Our RRVWP featured author was Deena Larsen and she and her partner were kind enough to join us for dinner at Eagle's Crest after her 4:00 reading. She talked about links and hypertext poetry and secrets. She used grad students holding images and phrases to demonstrate the power and versatility of links. I get it, I think. I'm just more of a straight forward boring girl.Cecelia Condit and husband
In addition to Deena we also got to chat with Nick Montfort and Cecelia Condit.
There were just enough of us that there seemed to be three-five conversations going at once and I was caught up mostly in the Nick Montfort Q & A. I fear we scared him with our rapid fire questions, the poor guy. Still it was fascinating learning about Implementation, his sticker novel (a novel in approx. 240 sticker installments spread all over the world), and discovering he'd also read The Diamond Age by Neal Stephenson and without missing a beat could refer to bits of the bizarro technology in that world. Despite the fact that I'd not read as much of their works prior to our dinner, it was still a fascinating discussion.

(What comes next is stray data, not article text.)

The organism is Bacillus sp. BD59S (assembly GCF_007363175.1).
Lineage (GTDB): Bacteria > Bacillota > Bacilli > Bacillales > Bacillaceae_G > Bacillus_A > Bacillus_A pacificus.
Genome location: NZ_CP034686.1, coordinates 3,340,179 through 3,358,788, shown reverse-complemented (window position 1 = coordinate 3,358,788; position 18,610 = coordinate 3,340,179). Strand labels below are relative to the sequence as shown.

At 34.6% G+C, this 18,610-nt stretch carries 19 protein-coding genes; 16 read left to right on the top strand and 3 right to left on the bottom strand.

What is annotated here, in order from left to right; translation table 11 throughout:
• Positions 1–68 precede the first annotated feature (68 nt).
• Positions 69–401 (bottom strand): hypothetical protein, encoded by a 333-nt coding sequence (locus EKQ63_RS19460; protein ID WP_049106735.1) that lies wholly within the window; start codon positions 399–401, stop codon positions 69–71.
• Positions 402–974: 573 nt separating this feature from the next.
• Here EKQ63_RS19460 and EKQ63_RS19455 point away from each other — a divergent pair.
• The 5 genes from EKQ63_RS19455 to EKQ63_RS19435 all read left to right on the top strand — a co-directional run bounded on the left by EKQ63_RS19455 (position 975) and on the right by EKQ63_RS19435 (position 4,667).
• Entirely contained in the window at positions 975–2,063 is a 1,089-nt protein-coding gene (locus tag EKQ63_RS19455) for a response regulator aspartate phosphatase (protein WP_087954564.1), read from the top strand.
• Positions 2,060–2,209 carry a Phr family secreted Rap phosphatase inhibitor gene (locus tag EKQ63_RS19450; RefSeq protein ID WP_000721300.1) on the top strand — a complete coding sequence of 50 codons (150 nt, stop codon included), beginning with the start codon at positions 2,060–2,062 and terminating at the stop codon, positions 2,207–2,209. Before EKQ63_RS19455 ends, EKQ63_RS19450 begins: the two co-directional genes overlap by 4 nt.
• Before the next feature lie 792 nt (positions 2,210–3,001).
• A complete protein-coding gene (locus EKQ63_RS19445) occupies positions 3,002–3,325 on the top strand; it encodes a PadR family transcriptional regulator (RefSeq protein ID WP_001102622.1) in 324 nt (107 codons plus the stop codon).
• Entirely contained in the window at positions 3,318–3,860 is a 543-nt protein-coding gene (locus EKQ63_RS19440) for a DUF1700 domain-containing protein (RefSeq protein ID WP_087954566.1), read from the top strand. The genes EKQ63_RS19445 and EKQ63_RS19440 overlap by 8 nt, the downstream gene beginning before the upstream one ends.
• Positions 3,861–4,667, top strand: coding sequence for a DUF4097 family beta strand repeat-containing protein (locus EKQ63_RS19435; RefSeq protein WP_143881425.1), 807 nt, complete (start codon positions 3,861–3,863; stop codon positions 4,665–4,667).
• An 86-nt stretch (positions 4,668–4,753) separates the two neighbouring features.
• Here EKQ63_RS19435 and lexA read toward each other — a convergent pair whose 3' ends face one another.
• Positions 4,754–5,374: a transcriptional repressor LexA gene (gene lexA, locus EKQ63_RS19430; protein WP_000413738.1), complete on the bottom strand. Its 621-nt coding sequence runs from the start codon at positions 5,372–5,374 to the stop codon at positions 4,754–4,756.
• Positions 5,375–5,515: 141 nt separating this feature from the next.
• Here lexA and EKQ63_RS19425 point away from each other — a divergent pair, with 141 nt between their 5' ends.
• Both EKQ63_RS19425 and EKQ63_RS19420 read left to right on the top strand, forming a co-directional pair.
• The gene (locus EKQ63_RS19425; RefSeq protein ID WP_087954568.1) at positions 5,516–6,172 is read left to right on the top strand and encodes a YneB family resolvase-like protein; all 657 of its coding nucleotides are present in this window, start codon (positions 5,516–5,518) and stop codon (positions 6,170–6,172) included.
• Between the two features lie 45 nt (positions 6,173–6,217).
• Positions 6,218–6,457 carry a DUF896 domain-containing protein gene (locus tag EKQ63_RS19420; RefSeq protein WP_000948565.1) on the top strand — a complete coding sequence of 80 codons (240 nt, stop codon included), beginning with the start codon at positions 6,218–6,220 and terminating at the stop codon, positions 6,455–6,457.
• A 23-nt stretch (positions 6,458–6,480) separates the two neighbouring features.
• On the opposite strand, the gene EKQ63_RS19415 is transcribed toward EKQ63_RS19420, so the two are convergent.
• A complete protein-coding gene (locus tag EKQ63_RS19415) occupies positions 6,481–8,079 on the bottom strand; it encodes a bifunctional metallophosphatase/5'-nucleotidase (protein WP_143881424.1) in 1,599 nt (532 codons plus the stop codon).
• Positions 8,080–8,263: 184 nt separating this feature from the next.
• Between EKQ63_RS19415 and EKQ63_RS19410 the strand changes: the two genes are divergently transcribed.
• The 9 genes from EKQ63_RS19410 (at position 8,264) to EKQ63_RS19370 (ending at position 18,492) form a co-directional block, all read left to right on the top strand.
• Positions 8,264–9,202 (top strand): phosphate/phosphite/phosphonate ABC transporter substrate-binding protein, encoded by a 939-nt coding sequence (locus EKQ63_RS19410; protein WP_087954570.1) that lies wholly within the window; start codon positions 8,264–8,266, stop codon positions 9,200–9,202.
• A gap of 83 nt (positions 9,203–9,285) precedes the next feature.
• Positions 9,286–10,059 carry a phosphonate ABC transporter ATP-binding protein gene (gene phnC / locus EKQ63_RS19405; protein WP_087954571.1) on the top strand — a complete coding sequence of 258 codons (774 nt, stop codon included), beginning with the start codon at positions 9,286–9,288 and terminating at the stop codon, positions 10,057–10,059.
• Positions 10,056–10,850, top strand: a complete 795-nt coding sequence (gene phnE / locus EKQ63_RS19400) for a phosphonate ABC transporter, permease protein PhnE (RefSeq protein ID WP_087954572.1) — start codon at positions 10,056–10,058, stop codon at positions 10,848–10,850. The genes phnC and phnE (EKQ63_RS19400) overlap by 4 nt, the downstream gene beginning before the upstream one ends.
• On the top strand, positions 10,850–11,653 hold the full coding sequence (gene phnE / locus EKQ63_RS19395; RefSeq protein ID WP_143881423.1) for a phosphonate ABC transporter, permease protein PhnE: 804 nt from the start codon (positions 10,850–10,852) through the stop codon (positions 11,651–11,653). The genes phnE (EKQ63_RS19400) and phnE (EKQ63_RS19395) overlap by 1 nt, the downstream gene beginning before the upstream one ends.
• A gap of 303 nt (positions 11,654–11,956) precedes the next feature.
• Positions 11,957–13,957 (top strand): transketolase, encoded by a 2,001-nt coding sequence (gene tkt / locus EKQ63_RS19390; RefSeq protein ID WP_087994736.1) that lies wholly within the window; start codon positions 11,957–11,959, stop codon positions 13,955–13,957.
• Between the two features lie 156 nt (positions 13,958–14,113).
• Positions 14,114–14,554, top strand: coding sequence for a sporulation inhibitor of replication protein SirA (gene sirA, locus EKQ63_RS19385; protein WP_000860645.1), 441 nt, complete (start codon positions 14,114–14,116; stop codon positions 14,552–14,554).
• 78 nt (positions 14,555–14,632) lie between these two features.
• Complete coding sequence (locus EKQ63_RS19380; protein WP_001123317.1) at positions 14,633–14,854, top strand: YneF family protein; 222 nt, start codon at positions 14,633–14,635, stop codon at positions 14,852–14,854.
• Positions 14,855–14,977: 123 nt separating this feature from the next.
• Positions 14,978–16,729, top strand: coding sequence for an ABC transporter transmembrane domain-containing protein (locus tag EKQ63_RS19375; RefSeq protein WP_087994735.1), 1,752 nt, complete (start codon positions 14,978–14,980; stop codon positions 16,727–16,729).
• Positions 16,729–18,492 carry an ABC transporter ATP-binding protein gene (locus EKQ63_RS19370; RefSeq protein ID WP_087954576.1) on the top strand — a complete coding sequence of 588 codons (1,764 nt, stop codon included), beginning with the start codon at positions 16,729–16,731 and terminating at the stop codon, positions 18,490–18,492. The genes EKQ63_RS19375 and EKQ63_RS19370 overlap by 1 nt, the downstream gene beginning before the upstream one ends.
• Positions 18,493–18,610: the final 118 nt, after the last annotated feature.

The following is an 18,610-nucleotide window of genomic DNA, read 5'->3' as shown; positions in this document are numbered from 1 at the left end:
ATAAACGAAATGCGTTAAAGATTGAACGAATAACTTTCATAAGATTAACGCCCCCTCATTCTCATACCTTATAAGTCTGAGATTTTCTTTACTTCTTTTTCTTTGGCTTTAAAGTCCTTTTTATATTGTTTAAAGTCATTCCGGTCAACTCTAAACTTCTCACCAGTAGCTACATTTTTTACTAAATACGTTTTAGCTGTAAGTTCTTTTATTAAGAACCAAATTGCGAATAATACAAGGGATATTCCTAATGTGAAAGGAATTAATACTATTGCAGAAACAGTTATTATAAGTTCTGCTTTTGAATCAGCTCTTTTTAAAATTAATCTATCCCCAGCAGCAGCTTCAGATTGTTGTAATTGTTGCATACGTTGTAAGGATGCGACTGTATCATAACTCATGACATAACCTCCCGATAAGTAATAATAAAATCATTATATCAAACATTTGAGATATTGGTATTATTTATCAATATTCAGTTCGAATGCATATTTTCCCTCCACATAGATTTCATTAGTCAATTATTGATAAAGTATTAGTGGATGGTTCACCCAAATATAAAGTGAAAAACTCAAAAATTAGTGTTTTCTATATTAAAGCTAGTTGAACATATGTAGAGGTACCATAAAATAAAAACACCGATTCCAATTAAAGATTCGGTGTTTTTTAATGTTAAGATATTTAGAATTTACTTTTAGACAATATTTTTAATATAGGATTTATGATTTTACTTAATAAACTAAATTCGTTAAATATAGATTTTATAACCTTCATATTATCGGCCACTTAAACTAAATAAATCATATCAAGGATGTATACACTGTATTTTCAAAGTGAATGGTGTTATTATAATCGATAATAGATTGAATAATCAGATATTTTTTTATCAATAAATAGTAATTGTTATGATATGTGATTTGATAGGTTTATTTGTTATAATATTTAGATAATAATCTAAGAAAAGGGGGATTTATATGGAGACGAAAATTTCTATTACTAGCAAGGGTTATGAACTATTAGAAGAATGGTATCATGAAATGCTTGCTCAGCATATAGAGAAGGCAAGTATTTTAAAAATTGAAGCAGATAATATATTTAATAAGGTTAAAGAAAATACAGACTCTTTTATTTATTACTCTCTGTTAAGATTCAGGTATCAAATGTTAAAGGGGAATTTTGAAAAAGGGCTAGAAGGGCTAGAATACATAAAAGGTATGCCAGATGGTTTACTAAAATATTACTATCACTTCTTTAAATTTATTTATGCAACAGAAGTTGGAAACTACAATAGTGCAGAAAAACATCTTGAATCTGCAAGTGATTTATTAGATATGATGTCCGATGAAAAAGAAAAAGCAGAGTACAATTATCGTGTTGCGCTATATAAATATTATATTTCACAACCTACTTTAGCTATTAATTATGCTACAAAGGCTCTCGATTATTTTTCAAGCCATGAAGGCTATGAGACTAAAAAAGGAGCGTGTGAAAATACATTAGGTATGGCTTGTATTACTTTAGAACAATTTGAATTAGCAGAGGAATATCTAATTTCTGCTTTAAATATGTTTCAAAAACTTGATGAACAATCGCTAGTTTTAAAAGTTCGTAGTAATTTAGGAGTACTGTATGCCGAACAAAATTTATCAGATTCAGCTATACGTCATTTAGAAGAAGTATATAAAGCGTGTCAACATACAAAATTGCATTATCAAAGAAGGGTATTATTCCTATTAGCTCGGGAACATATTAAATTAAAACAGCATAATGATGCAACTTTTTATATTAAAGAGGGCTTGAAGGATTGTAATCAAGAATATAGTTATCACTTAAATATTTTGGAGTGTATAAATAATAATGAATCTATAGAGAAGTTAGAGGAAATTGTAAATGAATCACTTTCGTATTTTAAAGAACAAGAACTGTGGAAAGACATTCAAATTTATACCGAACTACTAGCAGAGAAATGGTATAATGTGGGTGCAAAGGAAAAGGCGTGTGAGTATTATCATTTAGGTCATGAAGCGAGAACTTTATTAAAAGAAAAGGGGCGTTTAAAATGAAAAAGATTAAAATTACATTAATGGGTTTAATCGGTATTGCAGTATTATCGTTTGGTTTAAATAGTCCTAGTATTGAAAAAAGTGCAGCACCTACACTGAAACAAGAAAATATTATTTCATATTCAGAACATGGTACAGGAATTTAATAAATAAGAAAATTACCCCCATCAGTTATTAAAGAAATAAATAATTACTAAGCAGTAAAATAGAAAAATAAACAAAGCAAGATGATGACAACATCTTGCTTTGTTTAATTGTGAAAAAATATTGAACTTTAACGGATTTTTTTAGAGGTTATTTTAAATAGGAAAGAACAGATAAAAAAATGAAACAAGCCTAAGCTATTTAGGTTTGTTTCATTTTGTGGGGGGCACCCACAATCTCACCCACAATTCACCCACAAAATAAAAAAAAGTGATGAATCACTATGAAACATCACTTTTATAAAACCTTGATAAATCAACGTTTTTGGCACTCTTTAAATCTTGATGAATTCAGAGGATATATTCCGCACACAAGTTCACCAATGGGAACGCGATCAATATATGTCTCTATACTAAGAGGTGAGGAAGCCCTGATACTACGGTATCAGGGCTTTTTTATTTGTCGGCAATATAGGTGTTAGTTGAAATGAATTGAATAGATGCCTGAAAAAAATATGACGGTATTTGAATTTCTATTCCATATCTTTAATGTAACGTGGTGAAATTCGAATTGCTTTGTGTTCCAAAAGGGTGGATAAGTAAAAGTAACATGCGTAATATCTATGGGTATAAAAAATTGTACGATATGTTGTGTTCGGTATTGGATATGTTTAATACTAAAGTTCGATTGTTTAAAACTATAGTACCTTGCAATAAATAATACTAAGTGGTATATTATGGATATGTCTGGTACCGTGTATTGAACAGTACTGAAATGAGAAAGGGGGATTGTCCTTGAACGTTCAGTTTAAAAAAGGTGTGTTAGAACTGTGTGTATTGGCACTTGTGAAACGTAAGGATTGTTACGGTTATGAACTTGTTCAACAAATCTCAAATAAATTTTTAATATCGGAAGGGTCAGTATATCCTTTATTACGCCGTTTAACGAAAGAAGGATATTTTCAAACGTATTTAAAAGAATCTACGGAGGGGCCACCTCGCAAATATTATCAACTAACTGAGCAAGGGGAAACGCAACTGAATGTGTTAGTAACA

Following dinner, I drove back to campus for Art Spiegelman's presidential address. It was a wild ride of images, ideas, and history of comics. Jack Weinstein interviewed Spiegelman.
I still need to decipher my notes, but here were a few of the things Spiegelman said:
Regarding Maus, he wanted to write a comic book that readers would need a bookmark for. He didn't set out to write a "graphic novel." It seems graphic novels have more respectability. He's managed to create "art." Spiegelman says, "It's a bit like thinking you are a "hooker" and finding out that you're a "lady of the night." After hearing he's considered the father of the graphic novel Spiegelman says, "I'm demanding a blood test."